Perhaps, the last one I mention, Proverbs, is the one I’d be forced to take. After all, I know most of the stories in the Gospels and in the two Wisdom books I mentioned. But Proverbs provides us with age-old wisdom in the form…

April 14th, 2010

Great question! For different people, obviously there will be different answers based on what inspires them and perhaps a personal preference for a particular kind of literature.
Since you asked me, I will say that I really can’t narrow down my choices to just one. The ones that inspire me the most are The Gospel of Luke and the Gospel of John in the New Testament. And in the Old Testament I’m a great fan of the WIsdom Literature: Ecclesiastes and Job as well as the book of Proverbs. Perhaps, the last one I mention, Proverbs, is the one I’d be forced to take. After all, I know most of the stories in the Gospels and in the two Wisdom books I mentioned. But Proverbs provides us with age-old wisdom in the form…

March 30th, 2010

First of all, I hope you are feeling a bit better after an obvious experience of suffering in which you may still be feeling sad.
We often want a savior who removes suffering from our experience but what ends up happening is that we find that savior hanging from the cross!
It’s disappointing to many that God often doesn’t save us from experiences of suffering. Instead God values human freedom above controlling and micromanaging our lives.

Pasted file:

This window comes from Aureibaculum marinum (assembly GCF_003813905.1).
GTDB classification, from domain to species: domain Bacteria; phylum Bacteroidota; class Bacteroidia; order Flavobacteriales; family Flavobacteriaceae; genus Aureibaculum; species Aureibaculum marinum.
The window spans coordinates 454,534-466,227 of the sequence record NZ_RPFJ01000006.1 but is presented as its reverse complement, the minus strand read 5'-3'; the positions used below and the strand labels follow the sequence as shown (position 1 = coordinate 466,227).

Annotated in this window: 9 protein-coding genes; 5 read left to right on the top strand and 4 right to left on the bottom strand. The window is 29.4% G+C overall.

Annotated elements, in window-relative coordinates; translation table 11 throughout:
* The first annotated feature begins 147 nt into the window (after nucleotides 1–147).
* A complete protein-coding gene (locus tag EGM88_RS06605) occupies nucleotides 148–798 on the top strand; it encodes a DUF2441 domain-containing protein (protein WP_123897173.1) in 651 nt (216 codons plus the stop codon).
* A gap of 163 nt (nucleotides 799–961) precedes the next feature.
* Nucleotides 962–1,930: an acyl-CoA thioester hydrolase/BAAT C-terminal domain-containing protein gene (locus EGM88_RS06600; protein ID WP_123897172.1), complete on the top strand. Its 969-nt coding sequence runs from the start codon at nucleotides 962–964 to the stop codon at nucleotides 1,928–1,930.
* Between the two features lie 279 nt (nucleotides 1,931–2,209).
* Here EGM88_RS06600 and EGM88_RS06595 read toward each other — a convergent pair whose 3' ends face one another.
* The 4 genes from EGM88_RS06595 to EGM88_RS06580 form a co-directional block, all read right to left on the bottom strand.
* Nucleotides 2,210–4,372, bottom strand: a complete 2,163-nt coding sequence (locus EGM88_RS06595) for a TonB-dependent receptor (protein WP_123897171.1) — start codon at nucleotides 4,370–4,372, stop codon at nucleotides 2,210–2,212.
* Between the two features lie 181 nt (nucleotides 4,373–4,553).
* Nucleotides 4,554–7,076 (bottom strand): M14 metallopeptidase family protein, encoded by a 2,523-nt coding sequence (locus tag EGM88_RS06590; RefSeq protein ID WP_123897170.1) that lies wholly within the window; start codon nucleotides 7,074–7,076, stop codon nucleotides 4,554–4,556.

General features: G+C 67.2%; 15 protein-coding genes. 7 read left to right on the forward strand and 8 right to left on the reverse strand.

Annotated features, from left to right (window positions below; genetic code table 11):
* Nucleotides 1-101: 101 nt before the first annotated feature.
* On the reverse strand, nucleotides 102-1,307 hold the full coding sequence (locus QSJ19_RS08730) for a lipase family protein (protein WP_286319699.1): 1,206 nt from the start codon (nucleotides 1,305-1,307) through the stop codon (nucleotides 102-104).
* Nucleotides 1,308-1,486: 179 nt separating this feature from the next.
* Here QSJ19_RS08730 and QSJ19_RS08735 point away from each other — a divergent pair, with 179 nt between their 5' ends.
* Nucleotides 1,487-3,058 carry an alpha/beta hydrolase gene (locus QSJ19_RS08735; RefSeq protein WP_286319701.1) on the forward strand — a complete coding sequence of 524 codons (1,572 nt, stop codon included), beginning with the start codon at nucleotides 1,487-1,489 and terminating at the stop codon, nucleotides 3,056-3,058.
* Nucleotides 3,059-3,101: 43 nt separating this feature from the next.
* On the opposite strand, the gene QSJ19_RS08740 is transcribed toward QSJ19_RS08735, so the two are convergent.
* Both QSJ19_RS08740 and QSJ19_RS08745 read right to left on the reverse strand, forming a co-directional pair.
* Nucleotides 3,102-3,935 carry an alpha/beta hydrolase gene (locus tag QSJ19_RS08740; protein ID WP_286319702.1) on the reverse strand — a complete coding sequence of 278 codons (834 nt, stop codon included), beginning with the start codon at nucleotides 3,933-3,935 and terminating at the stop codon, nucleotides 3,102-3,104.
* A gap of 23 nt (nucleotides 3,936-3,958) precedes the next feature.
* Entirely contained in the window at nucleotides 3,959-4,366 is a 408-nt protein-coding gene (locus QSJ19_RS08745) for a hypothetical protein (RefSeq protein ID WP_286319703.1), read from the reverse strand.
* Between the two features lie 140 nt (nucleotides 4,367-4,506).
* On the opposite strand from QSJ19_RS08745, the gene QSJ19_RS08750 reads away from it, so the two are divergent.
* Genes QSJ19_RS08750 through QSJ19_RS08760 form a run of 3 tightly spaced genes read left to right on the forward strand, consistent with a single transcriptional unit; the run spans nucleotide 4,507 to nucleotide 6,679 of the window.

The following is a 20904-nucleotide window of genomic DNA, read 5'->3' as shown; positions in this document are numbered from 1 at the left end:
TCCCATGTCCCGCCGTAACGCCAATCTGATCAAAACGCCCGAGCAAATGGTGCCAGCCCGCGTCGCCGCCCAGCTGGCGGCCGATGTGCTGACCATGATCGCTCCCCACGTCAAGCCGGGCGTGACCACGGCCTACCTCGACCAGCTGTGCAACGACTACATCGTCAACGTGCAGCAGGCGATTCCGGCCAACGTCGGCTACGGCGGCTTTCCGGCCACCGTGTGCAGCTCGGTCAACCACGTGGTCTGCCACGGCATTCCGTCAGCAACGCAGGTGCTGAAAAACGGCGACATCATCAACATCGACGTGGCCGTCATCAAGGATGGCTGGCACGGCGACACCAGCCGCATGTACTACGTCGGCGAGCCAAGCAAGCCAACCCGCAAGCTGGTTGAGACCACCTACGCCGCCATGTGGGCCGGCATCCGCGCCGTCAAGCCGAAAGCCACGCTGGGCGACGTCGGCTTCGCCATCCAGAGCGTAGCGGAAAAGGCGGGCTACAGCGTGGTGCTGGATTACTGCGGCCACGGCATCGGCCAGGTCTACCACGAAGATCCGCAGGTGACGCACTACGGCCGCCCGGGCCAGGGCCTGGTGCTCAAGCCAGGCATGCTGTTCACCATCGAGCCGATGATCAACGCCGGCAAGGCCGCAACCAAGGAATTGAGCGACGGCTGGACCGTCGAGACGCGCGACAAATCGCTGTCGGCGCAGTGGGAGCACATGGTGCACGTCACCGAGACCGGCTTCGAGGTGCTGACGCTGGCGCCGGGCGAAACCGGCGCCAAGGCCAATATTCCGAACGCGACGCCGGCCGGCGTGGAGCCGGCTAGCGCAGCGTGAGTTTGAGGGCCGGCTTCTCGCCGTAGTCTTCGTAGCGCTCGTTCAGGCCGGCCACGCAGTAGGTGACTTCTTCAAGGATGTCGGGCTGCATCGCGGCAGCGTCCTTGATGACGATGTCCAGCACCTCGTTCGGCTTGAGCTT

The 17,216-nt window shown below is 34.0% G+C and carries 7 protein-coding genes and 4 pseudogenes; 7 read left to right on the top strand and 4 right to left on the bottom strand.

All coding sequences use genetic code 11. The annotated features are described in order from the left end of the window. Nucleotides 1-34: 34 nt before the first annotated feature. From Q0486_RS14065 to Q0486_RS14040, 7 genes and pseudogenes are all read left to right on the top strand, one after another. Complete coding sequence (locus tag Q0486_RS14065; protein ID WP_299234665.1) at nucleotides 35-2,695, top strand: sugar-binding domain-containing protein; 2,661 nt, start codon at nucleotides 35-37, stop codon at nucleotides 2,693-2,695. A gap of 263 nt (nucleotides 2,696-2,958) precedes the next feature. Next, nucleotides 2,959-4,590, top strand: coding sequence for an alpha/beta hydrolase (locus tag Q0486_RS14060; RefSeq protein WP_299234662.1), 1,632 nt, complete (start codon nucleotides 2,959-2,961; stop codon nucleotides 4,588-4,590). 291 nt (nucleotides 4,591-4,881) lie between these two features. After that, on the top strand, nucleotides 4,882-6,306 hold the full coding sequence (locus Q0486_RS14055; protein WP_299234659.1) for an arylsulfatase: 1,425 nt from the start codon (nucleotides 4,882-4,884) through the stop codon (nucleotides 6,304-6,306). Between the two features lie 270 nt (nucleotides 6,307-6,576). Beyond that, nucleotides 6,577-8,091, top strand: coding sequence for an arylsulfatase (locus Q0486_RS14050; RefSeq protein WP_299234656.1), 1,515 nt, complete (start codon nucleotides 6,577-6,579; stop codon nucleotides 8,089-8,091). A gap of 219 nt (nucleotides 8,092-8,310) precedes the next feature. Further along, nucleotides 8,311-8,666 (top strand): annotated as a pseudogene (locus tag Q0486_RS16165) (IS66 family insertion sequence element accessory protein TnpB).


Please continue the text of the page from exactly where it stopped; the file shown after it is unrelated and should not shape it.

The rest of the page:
Scripture tells us that suffering is the result of human choice and an imperfect world. With human freedom and our imperfect selves comes the risk of making a choice that hurts ourselves or others and other people’s choices having an effect on us or other innocent…

March 24th, 2010

Marriages must be open to pro-creation and to unity in the Catholic Church. So since women can’t bear children past a certain age most people assume that this kind of marriage would not qualify as a Catholic one.
However, that is not the case. The word “open” is the key word in that sentence. Couples of any age that are unable to bear children are not trying to prevent pregnancy but rather they are simply unable to bear children for whatever reason (menopause or infertility). Their openness to the possibility of children however is still present in the sexual giving of the one to the other. Now that won’t produce a child as wishing can’t really change science, but there could be a miracle!…

March 19th, 2010

We don’t know.
Easiest question ever!
Scripture has provided us with very little evidence of St. Joseph’s life much less his death. He has no spoken words in the Bible and God only speaks to him in dreams. We assume that Joseph is dead because we don’t see him at the foot of the cross with Mary at Jesus’ crucifixion.
It was also assumed that Joseph was much older than Mary and so in an age where people didn’t live that long Joseph would have died long before Mary. Life expectancy was about 40 years old at the time and so if Jesus was 33 when he died then Mary was well into her 40s, a very old woman for her time! Joseph would have to have been in his 50s and it is unlikely that he would have lived that…

March 11th, 2010

My first thought is that if you feel the need to respond to anything you don’t like you should have enough restraint to not fire off something impulsively over email or approach the priest immediately after mass and give him a piece of your mind.